Carefully grown at the Royal Botanic
Gardens at Kew, especially for us.

Everything depends
on this one plant.

There will be no time
for a second attempt.

And even more important for Tim

to keep his guest happy and healthy.

This big monster need a lot
of feeding.

We found we need about
five sand bags full of compost

every two or three weeks,
so we just sort of lower them in

and stick them down by the roots.

There you go.

Whilst the Devon giant settles in,

the Pantanal crew are continuing
to get their sh*ts.

Time to see some giant
water lilies underwater.

And I hope there's no anaconda.

Ooh! Mission accomplished!

The pressure is now on Tim.

After months of pampering, the
giant lily is ready for action.

First thing to film is a leaf spike
rising up from the depths.

Luckily, there are
no anacondas here.

The special camera
weighs over 40 kilos.

It's suddenly become less heavy,
which is good.

The new rig means Tim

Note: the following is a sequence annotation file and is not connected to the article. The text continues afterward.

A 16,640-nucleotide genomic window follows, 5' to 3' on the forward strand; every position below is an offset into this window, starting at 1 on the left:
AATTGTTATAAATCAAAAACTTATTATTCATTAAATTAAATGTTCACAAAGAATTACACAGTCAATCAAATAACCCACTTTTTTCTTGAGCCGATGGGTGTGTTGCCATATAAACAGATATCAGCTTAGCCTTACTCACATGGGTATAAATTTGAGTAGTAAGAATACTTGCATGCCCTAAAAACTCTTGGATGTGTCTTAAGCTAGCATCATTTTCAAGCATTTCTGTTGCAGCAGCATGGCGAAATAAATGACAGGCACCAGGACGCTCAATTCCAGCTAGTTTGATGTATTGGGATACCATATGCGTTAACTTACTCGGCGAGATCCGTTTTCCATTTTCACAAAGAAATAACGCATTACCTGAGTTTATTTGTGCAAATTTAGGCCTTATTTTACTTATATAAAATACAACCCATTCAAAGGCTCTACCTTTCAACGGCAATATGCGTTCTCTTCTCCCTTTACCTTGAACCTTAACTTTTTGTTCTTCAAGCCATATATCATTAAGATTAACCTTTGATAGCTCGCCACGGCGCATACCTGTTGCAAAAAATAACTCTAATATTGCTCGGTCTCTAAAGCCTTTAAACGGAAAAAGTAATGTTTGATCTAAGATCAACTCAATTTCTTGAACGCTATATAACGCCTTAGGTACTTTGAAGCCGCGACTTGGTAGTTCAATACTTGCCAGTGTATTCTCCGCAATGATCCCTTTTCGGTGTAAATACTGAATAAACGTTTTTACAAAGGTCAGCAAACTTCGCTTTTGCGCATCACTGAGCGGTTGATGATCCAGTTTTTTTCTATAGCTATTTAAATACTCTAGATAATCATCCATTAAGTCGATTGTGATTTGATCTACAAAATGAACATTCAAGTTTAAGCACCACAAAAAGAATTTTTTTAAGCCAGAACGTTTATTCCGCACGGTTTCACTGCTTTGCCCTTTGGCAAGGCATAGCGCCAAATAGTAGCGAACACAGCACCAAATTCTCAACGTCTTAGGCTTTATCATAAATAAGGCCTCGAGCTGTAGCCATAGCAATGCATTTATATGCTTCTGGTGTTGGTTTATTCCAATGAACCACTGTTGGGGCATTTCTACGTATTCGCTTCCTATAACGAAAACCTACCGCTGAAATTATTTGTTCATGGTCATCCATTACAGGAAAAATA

will be able to follow

the emerging plant in any direction.

Wow, fancy!

The technology is working well,

but nature is starting
to derail Tim's plans.

We're tangled up in all these weeds.

What happens is we've got a bit
of an ecosystem developing here

and, before you know it,
you get masses and masses of algae

growing in amongst it all.


Think I've just released
some anaerobic gases there.

No, not me, the algae!

State of the art tools
help keep the algae at bay.


Just in time for Tim
to film lift-off.

That's quite nice coming out
of the water, look at that!

Tim's focus can now shift to the
battle that's starting to take place

on the surface.